I don't have any experience with these personally, but they are super fun and worth mentioning. It's really cool to see a 3D printer print more than just plastic!


Pancake Bot

The pancake bot prints pancakes in fun shapes. This is one of the more hilarious types of 3D printers I have seen.

It's basically just a giant, flat griddle pan with a simple extruder positioned above it. A batter reservoir sits on top of the machine and it gets dispensed accurately as needed to make the pancake.

This was an actual, for-sale item for a while however I've been having trouble tracking it down recently. Here's more info on their original Kickstarter.

For as cool as it was, maybe it wasn't quite ready for prime-time yet, who knows? I just know I want one!

Technically, this only prints shapes in a single layer so it's not totally 3D. However since it's technically printing food I'll allow it!


Candy Bot

This fancy-looking machine is a 3D printer that uses chocolate! While I've seen some experimental 3D printers that print candy and chocolate before, this is the first one I've seen for sale to just anyone.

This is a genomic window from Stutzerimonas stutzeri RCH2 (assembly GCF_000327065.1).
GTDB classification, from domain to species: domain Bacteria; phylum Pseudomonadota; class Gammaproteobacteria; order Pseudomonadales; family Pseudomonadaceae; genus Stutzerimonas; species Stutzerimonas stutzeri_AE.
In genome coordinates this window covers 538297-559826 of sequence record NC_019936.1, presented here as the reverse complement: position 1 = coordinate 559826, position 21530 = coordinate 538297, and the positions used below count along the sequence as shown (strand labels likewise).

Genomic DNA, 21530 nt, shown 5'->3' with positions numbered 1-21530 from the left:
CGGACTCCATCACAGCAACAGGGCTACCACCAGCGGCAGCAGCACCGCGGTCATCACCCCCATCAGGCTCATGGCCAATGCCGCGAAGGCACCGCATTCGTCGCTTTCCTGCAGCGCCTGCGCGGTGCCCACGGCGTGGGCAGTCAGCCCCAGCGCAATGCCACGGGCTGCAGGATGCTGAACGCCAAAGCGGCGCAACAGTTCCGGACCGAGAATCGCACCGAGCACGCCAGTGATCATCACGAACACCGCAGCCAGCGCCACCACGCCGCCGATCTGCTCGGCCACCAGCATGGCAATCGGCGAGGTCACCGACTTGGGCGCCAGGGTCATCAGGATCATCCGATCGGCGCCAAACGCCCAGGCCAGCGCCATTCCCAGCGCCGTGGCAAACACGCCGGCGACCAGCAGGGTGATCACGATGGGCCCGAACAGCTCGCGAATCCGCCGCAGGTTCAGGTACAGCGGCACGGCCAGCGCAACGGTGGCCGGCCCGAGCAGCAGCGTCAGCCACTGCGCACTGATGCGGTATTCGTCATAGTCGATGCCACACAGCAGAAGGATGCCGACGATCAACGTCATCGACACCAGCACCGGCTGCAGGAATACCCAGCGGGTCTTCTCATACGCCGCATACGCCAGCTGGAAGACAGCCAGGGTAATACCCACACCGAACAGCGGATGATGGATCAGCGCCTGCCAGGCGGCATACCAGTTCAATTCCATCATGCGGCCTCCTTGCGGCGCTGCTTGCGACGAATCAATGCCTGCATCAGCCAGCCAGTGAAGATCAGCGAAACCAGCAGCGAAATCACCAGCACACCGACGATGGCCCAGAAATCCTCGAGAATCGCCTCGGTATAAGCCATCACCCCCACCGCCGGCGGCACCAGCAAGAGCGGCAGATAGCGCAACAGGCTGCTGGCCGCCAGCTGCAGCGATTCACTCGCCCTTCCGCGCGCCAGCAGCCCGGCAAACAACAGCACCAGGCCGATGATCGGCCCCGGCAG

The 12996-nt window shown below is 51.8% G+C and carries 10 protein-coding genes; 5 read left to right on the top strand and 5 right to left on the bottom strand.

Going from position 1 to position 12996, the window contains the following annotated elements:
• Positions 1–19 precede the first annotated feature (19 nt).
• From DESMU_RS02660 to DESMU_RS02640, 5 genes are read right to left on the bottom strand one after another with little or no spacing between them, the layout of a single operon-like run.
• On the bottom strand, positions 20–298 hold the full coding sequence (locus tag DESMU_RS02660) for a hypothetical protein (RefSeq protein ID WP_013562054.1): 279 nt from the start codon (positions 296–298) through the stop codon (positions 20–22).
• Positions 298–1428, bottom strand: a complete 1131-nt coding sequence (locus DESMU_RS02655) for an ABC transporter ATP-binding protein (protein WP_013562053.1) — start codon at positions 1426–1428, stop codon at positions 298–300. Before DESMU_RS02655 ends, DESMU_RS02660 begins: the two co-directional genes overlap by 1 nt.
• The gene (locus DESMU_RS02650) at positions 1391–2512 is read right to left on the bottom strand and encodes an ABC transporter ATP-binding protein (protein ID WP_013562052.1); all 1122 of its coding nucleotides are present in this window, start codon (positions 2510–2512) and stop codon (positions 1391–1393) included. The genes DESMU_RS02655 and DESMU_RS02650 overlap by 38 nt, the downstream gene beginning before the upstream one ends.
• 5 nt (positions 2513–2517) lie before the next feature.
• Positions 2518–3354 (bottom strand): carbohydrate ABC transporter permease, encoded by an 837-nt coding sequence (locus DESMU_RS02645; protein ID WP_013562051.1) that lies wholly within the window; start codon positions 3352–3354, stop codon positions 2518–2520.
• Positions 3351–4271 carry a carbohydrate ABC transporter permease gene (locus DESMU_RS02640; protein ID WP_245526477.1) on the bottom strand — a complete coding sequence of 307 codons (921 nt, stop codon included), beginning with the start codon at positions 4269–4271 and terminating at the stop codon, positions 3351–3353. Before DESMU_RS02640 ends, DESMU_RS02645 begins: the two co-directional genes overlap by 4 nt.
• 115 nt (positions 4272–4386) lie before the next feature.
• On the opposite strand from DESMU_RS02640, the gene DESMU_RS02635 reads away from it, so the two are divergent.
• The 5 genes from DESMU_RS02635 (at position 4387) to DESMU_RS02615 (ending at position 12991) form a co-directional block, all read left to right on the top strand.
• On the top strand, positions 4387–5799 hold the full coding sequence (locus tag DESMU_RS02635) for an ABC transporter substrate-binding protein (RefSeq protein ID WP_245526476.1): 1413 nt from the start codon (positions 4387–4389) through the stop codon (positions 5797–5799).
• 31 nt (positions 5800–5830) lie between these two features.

If you're interested in more about this, it's for sale on Amazon here.


Anything else?

Well... not really; at least at the home level. Pro-grade 3D printing can use materials like metals or even cement to create full-size houses with giant 3D printers!

Every few years there always seems to be more interesting home-use machines talked about and proposed for the home market. That said, very few actually end up making it to production an availability for consumers.

I do think however, that as technology progresses and becomes more affordable, we will see some pretty cool "alternative" 3D printers come to light.


 

Will things change?

For now, the majority of 3D printing occurs with some kind of plastic. With new material developments in the professional world, additional home-use filaments are bound to make their way to market eventually.

3D printing is still a fairly young technology. It's just recently gotten to the point where we now have these great little machines in our home. Now, as more people pick up printers and the home 3D printing market grows, hopefully we continue to see our options grow!